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Wednesday, 10 February 2010

SDS Debate: Award Winning Neurologist Challenges Our Therapy Practice

Here's a question for you: What do your clients spend most of their time talking about when they are with you?
• About how worthless they feel?
• About their negative core beliefs and how to challenge them?
• About their damaged histories and how these might be overcome?
• Or what they have been doing over the last week, month?

Marc Jeannerod may not be a name you're familiar with, but he is an internationally recognised expert in cognitive neuroscience and experimental psychology. His research has highlighted a significant process that is both theoretically interesting and contains very challenging implications for our practice.

Firstly, he has found that at a neurological level, the brain operates in exactly the same way when “simulating an action or behaviour as it does when actually doing it." In other words the same areas of the brain are used in exactly the same way when we talk about or visualise an activity or action as those that are used when we actually do that action.

Secondly, we have known elsewhere for a while that repeatedly using the same areas of our brain reinforces such connections and makes them MORE LIKELY to be used in the future.

Putting the two together suggests that what our clients spend their time visualising or thinking about increases the likelihood of them doing those things in the future. Basically, if our clients spend their time with us talking about their inactivity or inability (even when thinking about how to overcome it) INCREASES the likelihood of them continuing with their inactivity or inability.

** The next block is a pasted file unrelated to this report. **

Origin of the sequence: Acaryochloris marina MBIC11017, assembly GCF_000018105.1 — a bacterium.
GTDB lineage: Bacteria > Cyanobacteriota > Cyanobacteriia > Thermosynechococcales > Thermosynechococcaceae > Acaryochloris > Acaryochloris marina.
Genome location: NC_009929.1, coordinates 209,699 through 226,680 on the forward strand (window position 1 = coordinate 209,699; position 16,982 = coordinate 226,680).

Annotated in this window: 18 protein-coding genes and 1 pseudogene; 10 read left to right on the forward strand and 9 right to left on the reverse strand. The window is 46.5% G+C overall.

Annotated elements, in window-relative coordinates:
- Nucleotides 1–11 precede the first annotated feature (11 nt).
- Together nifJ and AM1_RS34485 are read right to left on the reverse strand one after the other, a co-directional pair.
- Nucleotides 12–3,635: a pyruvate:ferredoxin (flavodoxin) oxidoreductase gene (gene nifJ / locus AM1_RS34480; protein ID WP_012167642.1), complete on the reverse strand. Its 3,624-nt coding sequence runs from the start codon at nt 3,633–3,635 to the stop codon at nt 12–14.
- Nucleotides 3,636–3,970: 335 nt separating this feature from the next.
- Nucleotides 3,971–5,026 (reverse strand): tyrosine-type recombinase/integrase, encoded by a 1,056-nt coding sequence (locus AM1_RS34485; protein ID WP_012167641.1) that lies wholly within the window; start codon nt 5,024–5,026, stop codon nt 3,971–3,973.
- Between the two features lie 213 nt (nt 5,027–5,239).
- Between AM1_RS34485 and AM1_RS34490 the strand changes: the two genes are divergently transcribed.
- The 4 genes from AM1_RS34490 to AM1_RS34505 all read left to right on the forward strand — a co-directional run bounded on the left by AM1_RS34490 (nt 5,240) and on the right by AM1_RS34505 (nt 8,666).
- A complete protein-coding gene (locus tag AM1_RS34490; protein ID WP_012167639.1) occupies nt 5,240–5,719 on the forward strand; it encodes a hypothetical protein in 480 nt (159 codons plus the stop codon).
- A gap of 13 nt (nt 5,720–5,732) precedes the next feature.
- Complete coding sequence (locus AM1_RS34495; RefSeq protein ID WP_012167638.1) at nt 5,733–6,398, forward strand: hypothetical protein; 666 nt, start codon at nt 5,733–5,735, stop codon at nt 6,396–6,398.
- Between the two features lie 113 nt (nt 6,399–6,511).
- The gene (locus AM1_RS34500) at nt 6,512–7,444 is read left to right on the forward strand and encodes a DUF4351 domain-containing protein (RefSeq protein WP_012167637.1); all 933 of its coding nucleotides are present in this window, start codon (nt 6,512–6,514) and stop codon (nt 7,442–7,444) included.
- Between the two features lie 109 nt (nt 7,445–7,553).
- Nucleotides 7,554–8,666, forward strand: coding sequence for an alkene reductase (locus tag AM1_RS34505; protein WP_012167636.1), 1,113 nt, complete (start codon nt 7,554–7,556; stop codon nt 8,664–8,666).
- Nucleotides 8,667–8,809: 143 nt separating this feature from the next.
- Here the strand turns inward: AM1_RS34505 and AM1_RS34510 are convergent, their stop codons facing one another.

The implications for us are more than just trying to make our clients "more positive". Firstly and most importantly, it has major implications for the agendas and protocols that both we and our clients use. Any time spent NOT talking about "successful" activity (as defined by the client) is at best a wasted opportunity and at worst – reinforcing the problem. Even if we only spend 50% of our time with clients talking about the problem, this is 50% of time spent on reinforcing the problem. Secondly, talking about "overcoming the problem" is little better – unless it focuses on what the client wants to be doing instead. Focusing on how to overcome a problem is not the same as focusing (e.g. visualising) on actually overcoming the problem.
For those of you who are wondering where ‘listening to the client's worries in order to engage them’ comes in, the answer is in the question. Attending to the client’s inaction, confusion, or distress is a necessary activity to engage the client initially, but should never be a central tenet of helping because despite best intentions it ultimately leads the client back to the place where they do not want to be.

If this issue interests you and you'd like to explore it further, or even if you fundamentally disagree with it, I'd love to discuss it with you.